what I’ve always supported and believe: That all airline pilots should have
an aerobatic training. It’s the same as having a bus driver
having a Formula 1 course. So it makes you a better professional, to have different experiences
within your area, whatever those experiences are, even if at the first glance
it’s not that obvious. So, nowadays, across all industry, in the whole world,
all new airline pilots have to go through
some kind of aerobatic training. So,
I continue to write those manuals, be a consultant on those courses,
for several airlines and several airline training
organizations around the world. So,
it’s still a part of me. In a different way, but has made me
pursue a different course within my career as an airline pilot,
for sure. When I decided
to become an airline pilot, both my parents were very supportive and keen on me having
a college degree. At the same time that I was
doing the initial pilot medical course, or medical license, I acknowledged that one
of the ladies that was there had just lost her medical. And the problem of being an airline pilot is that your license
is always related to a medical license, which is something you cannot control. If you start seeing worse
or if you start hearing worse, it’s something you can’t really control. And with that,
you lose your license and you’re unable
to practice your job anymore. The first step, I have to say…
I think both came at the same time. Was me being afraid of losing
my medical one day and losing my job and the second being
my parents being very supportive on me having a college degree as a backup plan,
as a plan B. It’s something I’ve always loved doing,
talking and writing, so, journalism became a part of me. And I’ve used it in a different way, I think I’ve developed a lot of
skills, especially as an instructor, even as a captain in the airline industry, better way to communicate,
better way to deal with my colleagues… So there’s a lot of things
that cross different industries, that are interconnected, and that I can see
through these two different industries. That have actually helped me a lot,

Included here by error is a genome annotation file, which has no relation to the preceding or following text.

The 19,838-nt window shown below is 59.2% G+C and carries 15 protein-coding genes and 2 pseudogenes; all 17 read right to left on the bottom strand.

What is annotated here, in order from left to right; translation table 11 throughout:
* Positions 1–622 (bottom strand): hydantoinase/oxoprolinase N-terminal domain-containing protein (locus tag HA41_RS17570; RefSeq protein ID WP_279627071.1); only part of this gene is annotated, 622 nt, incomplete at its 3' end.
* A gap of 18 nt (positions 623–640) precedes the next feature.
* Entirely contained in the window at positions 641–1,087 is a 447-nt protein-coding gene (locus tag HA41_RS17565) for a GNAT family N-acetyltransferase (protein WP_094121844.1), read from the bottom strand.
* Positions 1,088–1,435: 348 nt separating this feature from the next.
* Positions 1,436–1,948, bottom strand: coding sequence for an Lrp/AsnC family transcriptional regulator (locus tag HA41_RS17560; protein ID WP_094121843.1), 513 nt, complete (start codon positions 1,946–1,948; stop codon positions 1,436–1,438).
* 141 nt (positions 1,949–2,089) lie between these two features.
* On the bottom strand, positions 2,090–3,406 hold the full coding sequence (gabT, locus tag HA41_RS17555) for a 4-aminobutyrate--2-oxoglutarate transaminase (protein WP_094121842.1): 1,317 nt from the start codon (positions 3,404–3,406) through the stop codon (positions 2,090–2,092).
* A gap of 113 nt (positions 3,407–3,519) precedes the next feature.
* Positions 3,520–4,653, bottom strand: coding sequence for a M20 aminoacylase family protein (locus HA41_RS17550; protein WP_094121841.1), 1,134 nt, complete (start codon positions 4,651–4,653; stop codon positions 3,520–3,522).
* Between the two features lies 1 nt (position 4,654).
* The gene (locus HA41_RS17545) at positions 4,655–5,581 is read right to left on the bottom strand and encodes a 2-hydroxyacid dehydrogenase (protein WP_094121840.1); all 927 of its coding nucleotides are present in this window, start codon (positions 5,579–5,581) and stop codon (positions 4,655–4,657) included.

the journalism course in the airline business. And everyone can be multidimensional
as long as you’re passionate about it. So as long as you find a passion in life,
whatever that passion is… I have aviation, but then I also have
family and I also have sports, and I also do sports with family
and aviation when travelling. So I think one
of the most important things is for you to be
passionate about life and then, within life, whatever are the aspects of life
that you love, to pursue those. Then to be determined in the way that my dad usually says
is a little bit of stubbornness. I like to say determined.
I think it sounds better. But basically, it’s those two things,
be passionate, be determined. And then find clear objectives
of things you want in life. I want to support others
in becoming pilots, for example. So how am I going to achieve that? And to use the same strategy as I use
in a flight deck or doing aerobatics to use the same in life. So,
you find something that you love, you set a up an objective
and then you pursue that objective. Nowadays, we have a name that is,
actually, quite accurate which is to “prepare for the startle”, something that you were not expecting. And the airline industry
has actually swift pilot training from taking in de box training, and doing engine failure or emergencies,
emergency descents, etc., to train startle,
which is to train for the unexpected. And the reason being is that… For example, the last 10 years
of aviation accidents all the accidents hadn’t occurred
previously, exactly the same. So, the emergencies
always come in a different way and we have always trained
exactly the same way, since the 70s. So we had to adjust
pilot training to new challenges, which are, for example,
multicultural environments. So, nowadays, we train something
that is training startle, according to what the other pilot does, so if the other pilot
does something unexpected. This was not trained before,
in the last 30 years, at all. So, basically,
we have adjusted pilot training to this new event,
which is startle. With that being said… How do you train for that?
How do you train for the unexpected? Well, you don’t train events.
You don’t train, for example, in my area,
you don’t train an engine failure, you train competencies. And, in aviation, we have to find 8 or 9, depending on the part of the world
that you have, nine competencies. And they are, for example, situation awareness,
knowledge, application of procedures, communication, leadership
and teamwork, decision making, these are flight path management
manual control, flight path management automation… So we have defined these
competencies that a pilot must have. And we have looked at both accidents and incidents that occurred well, as well,
that is a change in the industry. So, until now, we have always
trained for the last accident: “So, what have they done wrong?
Let’s correct that.” And now, you start seeing
that there’s a change in the industry. So, “They have done wrong,
let’s correct that and train for better, “but look at the crews
that have done right, “like, the Hudson.”
and “What have they done right? “And what have they developed with
that?” For example, the Hudson event, the pilot had,
across his career, a lot of different experiences, for example,
aerobatics and energy management. So he had developed competencies
that had let to success on that day. And you have to look at other industries
and, basically, apply the same, which is: “What are the things that went right,
actually? Why did they go right? and “Let’s try to do more of that.” And if you can’t reproduce exactly
the same event, for example… The emergencies as I was mentioning,